The other day, I picked up a very weak signal on the overnight SDR recording. At the end of the broadcast was an SSTV transmission, which I managed to decode as this:
Sealord had also picked up the broadcast, and copied the SSTV as well, slightly better than what I had:
Neither of us managed to get an ID, the signal was simply too weak.
Another listener in Australia let the op of the station know about the logging thread on the HF Underground. I suspect the SSTV image helped a lot in identifying what we had heard. The op then joined the thread, and identified for us what we had heard, Radio Totse, from New Zealand.
Here is the actual image that was transmitted, by the way:
So while the received image was indeed quite poor, it was certainly sufficient to identify what station we were hearing. This let me to think about modes such as SSTV could be utilized by operators to help listeners identify what they are hearing.
The received image was so poor that the text in the image was completely obliterated. But the overall image was recognizable. This SSTV transmission was made using Scottie DX mode, which is one of the slower SSTV modes. By slower I mean that each pixel takes longer to send, making it more robust under poor signal conditions. Hence the DX part of the mode name. If Scottie DX mode is not used, it is probably important to choose another commonly used mode, such as Scottie 1, to make it more likely that listeners will be able to decode it. Often when conditions are poor, manual triggering and selection of the SSTV mode is required. There’s too many SSTV modes to go through them all, guessing. Also, slower modes should be favored whenever possible, to increase the signal to noise ratio of the received image. The fastest monochrome mode I am aware of is the Robot 36 second mode.
Another image mode that could be utilized would be FAX. Scottie DX takes about a second to send each scan line, whereas fax mode takes half a second. But Scottie DX is a color mode, so the red, green, and blue components of each pixel are sent separately. Each color scan line taking about a third of a second. A fax scan line takes slightly longer to send, which may help under poor conditions. On the other hand, the fact that each color component of a pixel in Scottie DX mode is send three times, with a third of a second delay between components, may provide a time diversity element that helps improve reception.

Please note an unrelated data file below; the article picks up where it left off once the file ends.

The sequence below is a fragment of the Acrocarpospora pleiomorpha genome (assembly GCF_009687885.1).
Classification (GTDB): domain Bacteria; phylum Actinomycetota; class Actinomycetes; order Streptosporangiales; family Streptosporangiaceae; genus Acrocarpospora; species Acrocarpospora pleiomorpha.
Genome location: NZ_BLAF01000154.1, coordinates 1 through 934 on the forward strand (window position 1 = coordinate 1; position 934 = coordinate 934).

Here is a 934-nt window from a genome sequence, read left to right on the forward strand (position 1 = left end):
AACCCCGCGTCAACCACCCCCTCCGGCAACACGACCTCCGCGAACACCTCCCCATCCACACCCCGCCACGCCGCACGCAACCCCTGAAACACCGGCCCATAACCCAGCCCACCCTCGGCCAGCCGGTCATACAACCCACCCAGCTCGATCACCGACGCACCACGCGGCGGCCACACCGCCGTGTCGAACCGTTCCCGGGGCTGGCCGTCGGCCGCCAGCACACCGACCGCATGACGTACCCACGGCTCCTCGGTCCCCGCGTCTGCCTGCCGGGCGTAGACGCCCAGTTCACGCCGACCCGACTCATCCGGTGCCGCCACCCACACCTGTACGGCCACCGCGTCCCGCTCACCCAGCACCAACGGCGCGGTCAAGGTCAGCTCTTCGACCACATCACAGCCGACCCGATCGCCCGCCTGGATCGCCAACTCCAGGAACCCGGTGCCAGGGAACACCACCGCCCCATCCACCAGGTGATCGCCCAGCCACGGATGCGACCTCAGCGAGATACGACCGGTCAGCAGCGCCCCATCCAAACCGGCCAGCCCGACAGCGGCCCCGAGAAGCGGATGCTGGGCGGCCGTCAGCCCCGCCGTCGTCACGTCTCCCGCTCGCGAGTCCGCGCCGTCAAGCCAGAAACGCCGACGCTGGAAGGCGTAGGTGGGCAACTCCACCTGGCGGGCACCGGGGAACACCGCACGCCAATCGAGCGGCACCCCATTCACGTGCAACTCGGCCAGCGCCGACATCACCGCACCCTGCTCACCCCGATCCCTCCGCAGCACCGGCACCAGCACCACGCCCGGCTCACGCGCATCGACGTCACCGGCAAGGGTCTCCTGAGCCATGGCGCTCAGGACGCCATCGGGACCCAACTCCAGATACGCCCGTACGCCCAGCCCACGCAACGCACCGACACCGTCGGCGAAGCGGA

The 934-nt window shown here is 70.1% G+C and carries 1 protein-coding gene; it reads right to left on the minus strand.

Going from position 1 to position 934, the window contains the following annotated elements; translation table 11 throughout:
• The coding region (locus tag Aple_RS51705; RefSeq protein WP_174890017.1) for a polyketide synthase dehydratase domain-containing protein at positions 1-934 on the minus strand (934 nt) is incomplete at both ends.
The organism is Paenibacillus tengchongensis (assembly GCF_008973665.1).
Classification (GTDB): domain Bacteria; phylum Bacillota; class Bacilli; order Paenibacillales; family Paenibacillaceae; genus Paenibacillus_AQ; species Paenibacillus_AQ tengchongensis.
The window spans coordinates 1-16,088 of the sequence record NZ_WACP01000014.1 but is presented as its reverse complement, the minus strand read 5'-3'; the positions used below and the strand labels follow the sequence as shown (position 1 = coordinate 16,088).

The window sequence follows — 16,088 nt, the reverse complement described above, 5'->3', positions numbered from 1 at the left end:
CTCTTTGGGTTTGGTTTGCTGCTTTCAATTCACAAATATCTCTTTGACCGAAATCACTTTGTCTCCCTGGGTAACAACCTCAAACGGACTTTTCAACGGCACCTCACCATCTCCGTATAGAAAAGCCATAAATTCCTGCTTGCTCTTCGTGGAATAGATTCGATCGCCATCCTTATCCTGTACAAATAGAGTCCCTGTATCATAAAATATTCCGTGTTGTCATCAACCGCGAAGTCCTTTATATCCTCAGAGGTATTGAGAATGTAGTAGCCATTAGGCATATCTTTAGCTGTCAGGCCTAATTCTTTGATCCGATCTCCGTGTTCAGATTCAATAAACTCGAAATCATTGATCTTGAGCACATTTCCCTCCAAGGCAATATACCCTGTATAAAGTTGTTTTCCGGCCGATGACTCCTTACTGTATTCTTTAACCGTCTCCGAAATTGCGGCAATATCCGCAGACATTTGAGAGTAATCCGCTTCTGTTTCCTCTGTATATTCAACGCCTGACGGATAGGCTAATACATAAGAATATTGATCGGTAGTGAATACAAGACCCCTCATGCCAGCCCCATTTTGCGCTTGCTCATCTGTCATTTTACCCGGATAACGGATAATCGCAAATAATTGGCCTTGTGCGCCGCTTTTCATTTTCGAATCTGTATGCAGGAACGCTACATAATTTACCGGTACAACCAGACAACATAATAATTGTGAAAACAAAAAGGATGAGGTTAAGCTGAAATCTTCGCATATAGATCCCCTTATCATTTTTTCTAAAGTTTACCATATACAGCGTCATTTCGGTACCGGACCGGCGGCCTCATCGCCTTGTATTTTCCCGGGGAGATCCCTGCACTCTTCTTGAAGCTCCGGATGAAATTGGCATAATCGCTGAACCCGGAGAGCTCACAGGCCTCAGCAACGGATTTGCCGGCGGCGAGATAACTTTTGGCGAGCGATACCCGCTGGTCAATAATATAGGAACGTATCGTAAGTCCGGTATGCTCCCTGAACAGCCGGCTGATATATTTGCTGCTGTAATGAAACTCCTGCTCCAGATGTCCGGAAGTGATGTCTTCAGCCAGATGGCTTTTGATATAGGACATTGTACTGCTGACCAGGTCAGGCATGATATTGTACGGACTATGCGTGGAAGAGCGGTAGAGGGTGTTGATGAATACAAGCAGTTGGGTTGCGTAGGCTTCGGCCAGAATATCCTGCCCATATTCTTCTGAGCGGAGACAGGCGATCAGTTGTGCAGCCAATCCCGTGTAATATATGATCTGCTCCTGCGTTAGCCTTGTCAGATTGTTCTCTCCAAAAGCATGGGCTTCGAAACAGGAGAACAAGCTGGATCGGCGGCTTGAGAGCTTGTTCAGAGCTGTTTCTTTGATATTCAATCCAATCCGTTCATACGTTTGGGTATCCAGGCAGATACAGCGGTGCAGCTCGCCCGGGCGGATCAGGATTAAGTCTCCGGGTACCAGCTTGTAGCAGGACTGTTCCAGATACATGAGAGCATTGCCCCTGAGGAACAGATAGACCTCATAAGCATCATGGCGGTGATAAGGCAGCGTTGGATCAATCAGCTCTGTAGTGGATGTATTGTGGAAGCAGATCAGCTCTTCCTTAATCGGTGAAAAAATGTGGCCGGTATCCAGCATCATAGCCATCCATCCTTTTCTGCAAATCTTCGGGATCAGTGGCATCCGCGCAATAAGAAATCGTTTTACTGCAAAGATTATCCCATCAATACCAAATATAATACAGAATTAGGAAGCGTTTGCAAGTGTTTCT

A third image mode is Hellschreiber. In this mode, text is sent as raw pixels rather than ASCII values. Each pixel is sent twice, for two lines of text, again providing some time diversity. It can perform fairly well under poor conditions, with the human brain acting as the “DSP” to decipher what is being received. Periodic identifications could be made in Hellscreiber mode, aiding in identification of the station.
Hellschreiber has a very characteristic sound, making it easy to identify:
There is of course also CW mode. CW is one of the most robust modes, cutting through the static when other modes fail. And it’s not necessary to use any additional equipment to decode CW, just what is between your ears. (In fact a major downside to CW is that most software decoders for morse code are actually quite poor, compared to the human brain. CW is simply a very difficult mode for software to decode) The downside, of course, is that you have to know morse code, something that many listeners don’t. There are several pirates already that do send short CW IDs, Blue Ocean Radio for example would often send “BOR” in CW, which was very recognizable, even to those of us who are not extremely proficient at CW. Shorter is probably better with CW IDs, sending an abbreviation of the station name when possible, to make it more likely that listeners without advanced CW skills will be able to decode it.
Finally another digital mode that could be used is PSK31. PSK31 is also quite robust, and the software decoders for it are generally both quite good and readily available. It’s a fairly fast mode, several characters per second typically, so station IDs along with contact information (email address, for example) could be periodically sent. For some time I have wondered if PSK31 could be transmitted continuously as part of the program audio, but at a reduced volume, so that it did not interfere with the programming, but was still strong enough for software to decode. It coul dbe treated as a sort of RDS for pirate radio, continuously transmitting text that included the station name, contact instructions, as well as information about the music being played, current programming, etc. Some experimentation would be required to see if this was indeed feasible, and what the optimum PSK31 frequency would be (it may not be the standard 1000 Hz).
Operators could use one or more of these modes to increase the probability that listeners will be able to identify what station they are listening to, and make it more likely that they will be able to contact the station. This provides benefits for the operator as well, since they will get more feedback about their broadcasts. Certainly a win-win for everyone.